3D printing an engine frame?

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ajoeiam

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Thanks, Stan. Hmm ... "not in the public domain, but made freely available" - sounds something like one of the "Creative Commons" licenses, which retains the copyright but makes it freely available with attribution.

What say ye all - shall we tackle #5 as a group FreeCAD project? And how should we go about it? Here's an initial thought - not at all sure this is the best way to do it - just to get the ideas flowing:

1) Agree on the order of developing the parts (e.g., first the cylinder, then the piston, then ...)
2) Agree on a schedule, e.g., one week per part
3) Each person who wants to participate can work on modelling the part for the first half of the week; then in the second half of the week, everyone shares their approach / ideas.

Again, I am not at all sure that the above is a good approach or reasonable time frame or anything else; hopefully, though, it moves us closer to figuring out how to proceed.

This sounds like I might even get to learn FreeCAD.
One big issue is that this is the time of year when I'm totally swamped - - - - its time for construction and gardening.
Its about like a need for a few clones to get everything done before snow flies!!

I even am just setting up a new system with updated gpu so my system should be less of a hindrance.

I might just have to follow along because of these present time demands.
(Maybe stretch the schedule a bit? 2 weeks a part instead of one - - - dunno what would help - - - just have found FreeCAD to be a monster to understand!)
 

lellasone

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Agreed! About 12 years ago I had a student license for SolidWorks and I was doing real well with it, but that was when I had a Windows computer at work to use. Powerful program, and as a veteran, I am still entitled to student rates with that program. However, I’m a dyed in the wool Mac user (since 1986), retired, and no longer have access to a Windows machine with enough RAM, etc. Therefore, it’s time to re-educate myself and dive headfirst into FreeCAD, which as you’ve said, continues to grow in capability.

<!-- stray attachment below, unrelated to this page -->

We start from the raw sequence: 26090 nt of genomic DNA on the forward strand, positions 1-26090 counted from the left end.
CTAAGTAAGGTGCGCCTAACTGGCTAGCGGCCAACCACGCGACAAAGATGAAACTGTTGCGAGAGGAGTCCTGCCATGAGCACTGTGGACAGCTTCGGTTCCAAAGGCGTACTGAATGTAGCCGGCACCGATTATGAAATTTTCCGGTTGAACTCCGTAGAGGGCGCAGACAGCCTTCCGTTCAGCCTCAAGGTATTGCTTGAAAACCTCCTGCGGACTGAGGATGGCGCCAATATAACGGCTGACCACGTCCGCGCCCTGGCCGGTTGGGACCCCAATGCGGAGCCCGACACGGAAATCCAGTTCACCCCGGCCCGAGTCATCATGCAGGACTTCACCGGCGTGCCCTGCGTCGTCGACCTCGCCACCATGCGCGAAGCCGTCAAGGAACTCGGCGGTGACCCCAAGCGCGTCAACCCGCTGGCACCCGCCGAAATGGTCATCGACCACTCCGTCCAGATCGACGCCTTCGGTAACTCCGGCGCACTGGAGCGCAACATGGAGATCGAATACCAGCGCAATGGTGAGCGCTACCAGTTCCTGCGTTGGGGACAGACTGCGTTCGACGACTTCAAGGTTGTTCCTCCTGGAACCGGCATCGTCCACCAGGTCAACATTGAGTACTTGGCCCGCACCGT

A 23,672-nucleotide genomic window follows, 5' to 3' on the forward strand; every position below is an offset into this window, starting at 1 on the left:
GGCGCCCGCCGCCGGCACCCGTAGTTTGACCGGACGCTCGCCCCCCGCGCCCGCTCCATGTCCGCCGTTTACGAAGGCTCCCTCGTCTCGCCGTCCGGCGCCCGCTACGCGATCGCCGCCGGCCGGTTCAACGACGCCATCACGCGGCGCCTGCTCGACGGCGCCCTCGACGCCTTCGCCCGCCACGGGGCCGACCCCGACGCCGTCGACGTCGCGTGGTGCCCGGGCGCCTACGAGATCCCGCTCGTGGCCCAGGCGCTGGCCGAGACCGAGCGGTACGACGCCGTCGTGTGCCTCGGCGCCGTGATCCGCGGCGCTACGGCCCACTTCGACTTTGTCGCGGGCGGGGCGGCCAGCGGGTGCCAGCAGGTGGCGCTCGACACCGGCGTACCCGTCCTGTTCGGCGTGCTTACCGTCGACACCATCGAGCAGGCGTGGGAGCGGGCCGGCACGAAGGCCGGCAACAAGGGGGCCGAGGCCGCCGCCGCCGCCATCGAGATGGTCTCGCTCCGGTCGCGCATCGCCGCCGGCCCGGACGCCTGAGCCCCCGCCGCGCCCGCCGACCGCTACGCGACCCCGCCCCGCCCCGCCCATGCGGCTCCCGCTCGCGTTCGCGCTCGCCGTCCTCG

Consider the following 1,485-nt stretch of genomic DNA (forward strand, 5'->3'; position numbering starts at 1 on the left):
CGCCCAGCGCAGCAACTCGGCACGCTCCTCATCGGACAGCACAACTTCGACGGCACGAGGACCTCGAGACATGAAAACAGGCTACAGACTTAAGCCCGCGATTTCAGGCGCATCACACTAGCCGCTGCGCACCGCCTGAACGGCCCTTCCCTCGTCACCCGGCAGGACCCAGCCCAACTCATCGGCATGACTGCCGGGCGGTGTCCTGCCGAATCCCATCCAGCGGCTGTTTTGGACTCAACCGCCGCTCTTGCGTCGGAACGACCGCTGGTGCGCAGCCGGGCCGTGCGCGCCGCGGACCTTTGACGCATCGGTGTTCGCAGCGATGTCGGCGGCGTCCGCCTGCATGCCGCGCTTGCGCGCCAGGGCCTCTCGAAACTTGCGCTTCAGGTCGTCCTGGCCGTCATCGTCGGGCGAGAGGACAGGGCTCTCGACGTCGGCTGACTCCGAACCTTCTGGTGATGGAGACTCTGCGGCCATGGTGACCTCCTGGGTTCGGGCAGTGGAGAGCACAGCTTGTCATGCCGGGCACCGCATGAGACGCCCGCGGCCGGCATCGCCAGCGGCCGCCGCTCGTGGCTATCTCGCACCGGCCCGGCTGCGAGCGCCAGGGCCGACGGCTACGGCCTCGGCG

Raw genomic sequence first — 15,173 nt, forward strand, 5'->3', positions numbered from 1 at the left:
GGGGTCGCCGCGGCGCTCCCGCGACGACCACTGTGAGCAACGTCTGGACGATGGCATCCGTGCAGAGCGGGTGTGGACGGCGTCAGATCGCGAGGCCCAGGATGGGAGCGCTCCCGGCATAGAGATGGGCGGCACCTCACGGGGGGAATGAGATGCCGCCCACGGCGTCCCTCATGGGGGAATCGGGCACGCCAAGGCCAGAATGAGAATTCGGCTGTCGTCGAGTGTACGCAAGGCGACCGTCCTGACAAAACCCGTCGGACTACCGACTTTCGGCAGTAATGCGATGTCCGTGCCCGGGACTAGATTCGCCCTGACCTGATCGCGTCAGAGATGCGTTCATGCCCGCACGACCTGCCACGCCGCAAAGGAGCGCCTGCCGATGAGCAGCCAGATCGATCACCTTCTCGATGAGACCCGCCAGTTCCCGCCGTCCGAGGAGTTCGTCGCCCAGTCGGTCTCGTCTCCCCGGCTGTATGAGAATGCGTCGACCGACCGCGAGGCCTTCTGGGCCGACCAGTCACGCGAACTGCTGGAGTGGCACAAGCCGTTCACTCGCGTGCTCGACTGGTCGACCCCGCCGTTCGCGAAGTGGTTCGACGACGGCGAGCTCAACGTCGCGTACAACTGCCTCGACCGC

We sure do have a great hobby, and I feel very lucky and privileged to be surrounded by such a talented and helpful group of fellow enthusiasts. Thanks for all the guidance folks!

John W
If you have a Solidworks background then Onshape could be worth checking out. It's a free web-based cad solution from the same core team as Solidworks, and with a lot of the same interface and feature set (you'll find yourself missing advanced features occasionally, but on the other hand it has much nicer variable handling). The collaboration features have definitly made it the go-to casual CAD program for ME / CS students right now because you don't have all the version control issues you get sharing solidworks projects with a small group. It doesn't seem to have as much traction here though. I still use Solidworks / Fusion for research, but a lot of my personal projects have migrated to Onshape since it runs under Linux and Mac.

All the best,
Jake

Edit:
Onshape Website: Onshape | Product Development Platform
A #25 in Onshape: Onshape

Edit 2:
The joint free-cad project sounds fun.
 
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radial1951